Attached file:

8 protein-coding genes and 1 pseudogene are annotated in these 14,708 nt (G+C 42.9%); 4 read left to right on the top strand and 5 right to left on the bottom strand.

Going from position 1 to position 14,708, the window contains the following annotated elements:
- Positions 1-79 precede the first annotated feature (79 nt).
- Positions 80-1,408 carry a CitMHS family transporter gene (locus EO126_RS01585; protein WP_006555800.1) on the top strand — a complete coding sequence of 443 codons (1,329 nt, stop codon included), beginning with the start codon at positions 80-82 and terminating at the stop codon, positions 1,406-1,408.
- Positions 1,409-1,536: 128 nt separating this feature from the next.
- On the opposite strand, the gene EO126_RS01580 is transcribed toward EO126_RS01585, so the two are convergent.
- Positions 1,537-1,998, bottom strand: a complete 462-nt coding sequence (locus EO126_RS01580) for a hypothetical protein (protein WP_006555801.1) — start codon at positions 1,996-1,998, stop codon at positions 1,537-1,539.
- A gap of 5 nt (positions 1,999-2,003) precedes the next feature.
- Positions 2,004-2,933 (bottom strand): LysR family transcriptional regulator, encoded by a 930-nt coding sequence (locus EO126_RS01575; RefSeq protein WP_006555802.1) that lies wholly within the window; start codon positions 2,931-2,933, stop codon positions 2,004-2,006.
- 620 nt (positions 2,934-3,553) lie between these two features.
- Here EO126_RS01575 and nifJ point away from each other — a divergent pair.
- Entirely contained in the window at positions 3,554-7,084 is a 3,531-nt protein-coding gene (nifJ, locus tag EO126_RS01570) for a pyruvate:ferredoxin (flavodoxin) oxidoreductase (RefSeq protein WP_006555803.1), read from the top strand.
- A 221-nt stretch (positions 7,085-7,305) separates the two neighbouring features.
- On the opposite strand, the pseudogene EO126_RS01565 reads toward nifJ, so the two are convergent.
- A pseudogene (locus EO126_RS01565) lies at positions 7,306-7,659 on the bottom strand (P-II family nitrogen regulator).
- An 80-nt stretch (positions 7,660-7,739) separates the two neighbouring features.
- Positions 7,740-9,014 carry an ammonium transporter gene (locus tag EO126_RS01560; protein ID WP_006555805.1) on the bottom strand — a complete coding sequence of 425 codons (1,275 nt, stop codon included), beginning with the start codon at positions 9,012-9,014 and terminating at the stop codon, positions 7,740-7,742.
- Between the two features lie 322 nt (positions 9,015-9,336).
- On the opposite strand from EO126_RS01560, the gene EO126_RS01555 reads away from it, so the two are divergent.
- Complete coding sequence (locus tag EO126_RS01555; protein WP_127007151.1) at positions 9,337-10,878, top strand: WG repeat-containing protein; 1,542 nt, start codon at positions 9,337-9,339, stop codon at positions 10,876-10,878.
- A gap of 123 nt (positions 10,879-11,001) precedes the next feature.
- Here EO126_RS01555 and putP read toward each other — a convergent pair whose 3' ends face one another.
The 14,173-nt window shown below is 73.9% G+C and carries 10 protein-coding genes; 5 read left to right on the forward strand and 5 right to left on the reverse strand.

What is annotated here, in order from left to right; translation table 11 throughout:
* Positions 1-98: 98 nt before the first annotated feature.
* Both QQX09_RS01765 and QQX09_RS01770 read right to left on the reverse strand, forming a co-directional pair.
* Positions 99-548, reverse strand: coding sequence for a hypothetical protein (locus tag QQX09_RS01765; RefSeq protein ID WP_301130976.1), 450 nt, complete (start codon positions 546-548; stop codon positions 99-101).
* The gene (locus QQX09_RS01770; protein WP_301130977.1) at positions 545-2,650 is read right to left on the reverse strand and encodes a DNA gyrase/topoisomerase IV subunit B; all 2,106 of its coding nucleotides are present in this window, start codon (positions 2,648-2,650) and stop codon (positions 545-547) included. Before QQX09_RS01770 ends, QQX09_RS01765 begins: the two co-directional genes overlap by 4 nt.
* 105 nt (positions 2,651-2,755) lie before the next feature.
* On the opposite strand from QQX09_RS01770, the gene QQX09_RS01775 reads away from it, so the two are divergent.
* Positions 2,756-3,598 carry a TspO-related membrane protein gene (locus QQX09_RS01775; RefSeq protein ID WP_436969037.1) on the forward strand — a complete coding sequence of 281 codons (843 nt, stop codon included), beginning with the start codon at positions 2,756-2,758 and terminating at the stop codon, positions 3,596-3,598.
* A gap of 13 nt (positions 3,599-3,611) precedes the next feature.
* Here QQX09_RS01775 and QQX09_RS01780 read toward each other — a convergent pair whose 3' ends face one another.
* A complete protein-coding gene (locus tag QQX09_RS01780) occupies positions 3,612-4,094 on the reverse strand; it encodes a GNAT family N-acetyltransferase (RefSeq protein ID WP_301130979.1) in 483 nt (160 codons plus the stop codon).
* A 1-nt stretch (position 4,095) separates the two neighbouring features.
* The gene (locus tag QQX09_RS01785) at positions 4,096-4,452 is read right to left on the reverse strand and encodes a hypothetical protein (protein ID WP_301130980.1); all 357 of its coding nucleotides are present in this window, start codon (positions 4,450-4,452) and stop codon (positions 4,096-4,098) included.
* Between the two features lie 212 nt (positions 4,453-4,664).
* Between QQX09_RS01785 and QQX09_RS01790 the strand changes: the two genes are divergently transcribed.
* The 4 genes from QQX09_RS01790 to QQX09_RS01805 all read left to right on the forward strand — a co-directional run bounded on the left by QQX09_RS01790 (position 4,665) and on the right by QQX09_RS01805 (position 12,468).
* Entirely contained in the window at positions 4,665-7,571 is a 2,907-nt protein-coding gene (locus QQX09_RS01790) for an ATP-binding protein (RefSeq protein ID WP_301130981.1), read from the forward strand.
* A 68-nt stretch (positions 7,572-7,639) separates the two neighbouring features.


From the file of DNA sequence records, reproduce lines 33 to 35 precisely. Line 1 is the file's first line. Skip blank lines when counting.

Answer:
* Here QQX09_RS01775 and QQX09_RS01780 read toward each other — a convergent pair whose 3' ends face one another.
* A complete protein-coding gene (locus tag QQX09_RS01780) occupies positions 3,612-4,094 on the reverse strand; it encodes a GNAT family N-acetyltransferase (RefSeq protein ID WP_301130979.1) in 483 nt (160 codons plus the stop codon).
* A 1-nt stretch (position 4,095) separates the two neighbouring features.